Winnemem Wintu Tribe

Winnemem Wintu arts and culture

The Winnemem Wintu Tribe is indigenous to California with a well-documented history and prehistory of life on the flanks of Mount Shasta down through the McCloud River watershed. Originally there were nine bands of Wintu, which means “people.” Today, three are left: the Winnemem (middle-water), the Nor-El-Muk Nation, and the Wintu Tribe of Northern California (aka Toyon-Wintu Tribe), each with its own story and lifeways. There were over 14,000 Winnemem before contact. Today, the remaining 125 traditional Winnemem continue their cultural lifeway and religious practices.

The Winnemem’s spiritual leader and doctor guides their practice of traditional ways of wellness, through herbal medicines, ceremony, prayers and songs. Critical to the practice of Winnemem religion is the care of many sacred places on what has always been tribal land near and on Mount Shasta. As people deeply connected to nature, the land and water are the foundation of their religion and their place of worship. The tribe is responsible for the care of the mountain, water and its sacred places, a task accomplished through ceremonies, prayers, songs and dances.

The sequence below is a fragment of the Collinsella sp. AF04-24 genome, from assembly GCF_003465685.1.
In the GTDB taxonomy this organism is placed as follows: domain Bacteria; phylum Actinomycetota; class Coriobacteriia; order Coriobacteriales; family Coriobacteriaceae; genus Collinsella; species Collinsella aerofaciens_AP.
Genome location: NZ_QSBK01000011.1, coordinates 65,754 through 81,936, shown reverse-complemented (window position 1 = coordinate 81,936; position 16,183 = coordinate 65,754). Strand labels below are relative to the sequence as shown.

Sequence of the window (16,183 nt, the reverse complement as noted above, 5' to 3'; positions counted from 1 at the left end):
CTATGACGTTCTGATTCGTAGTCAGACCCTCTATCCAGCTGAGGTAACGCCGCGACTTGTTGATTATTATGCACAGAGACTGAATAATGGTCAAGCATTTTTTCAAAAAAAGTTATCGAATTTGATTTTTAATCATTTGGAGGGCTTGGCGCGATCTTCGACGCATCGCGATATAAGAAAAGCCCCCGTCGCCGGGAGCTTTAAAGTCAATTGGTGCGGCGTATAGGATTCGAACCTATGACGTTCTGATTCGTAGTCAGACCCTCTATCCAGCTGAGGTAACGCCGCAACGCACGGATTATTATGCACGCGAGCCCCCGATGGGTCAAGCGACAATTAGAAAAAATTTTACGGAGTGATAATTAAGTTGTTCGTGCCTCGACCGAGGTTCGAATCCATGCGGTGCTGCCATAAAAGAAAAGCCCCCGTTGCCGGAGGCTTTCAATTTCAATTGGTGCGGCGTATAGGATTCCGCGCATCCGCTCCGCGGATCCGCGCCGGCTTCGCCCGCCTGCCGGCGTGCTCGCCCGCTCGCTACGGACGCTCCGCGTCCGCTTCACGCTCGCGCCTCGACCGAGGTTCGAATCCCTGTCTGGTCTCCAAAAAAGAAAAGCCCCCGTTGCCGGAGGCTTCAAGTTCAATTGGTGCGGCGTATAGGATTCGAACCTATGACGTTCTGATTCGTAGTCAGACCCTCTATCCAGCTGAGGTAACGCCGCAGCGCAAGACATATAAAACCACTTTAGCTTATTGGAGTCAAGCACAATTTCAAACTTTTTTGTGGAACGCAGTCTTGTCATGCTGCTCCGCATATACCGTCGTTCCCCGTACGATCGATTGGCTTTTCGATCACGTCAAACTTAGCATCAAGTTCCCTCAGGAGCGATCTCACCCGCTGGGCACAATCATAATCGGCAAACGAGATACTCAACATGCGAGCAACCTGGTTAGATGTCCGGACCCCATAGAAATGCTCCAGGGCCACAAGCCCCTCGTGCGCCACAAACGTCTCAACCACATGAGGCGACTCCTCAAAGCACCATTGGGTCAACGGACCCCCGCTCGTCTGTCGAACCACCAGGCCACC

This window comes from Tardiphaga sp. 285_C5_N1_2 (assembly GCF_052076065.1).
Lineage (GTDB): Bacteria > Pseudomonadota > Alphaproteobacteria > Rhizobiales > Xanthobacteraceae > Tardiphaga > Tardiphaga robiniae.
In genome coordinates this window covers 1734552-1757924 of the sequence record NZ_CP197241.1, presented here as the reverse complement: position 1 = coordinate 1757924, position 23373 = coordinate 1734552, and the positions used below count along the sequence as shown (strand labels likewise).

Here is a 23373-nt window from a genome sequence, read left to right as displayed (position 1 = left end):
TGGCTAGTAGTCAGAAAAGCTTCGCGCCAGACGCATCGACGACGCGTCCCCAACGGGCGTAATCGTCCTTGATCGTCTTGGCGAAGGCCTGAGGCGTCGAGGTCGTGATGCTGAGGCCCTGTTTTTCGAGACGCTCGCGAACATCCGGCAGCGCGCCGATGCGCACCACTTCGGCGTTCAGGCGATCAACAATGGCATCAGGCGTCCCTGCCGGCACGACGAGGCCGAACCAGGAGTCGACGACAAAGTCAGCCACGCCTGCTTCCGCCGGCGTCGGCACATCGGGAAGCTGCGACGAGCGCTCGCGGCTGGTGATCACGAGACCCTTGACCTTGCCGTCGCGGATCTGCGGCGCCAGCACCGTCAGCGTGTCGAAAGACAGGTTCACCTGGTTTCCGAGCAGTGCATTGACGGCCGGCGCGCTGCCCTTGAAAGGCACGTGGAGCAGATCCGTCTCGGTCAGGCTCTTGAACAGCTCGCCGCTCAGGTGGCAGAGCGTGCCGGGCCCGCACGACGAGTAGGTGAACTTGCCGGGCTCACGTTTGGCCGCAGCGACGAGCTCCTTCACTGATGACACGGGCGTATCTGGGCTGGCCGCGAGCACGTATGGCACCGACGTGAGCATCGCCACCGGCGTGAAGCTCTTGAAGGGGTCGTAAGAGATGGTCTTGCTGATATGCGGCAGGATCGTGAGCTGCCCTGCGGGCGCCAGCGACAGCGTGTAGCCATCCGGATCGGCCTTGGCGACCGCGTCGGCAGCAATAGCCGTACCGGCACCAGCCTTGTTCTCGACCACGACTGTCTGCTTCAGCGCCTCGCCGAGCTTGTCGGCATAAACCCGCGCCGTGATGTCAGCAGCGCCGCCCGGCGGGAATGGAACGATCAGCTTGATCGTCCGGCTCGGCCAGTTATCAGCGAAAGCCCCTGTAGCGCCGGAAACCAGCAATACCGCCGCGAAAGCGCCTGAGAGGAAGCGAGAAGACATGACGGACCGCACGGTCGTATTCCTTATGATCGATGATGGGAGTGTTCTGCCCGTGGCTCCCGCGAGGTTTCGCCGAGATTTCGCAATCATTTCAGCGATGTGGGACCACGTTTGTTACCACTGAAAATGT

As a grantee in ACTA’s Living Cultures Grants Program in 2010, the Winnemem Wintu Tribe received funds for the creation of ceremonial regalia that was lost in a fire in 2009.  Materials such as leather, shells, sinew, needles, and beading supplies will be purchased as well as travel to museums in Northern California where items are kept to review and study techniques used in order to rebuild the lost items.  The tribe plans to document the project via digital video and audio recordings for archival and teaching purposes.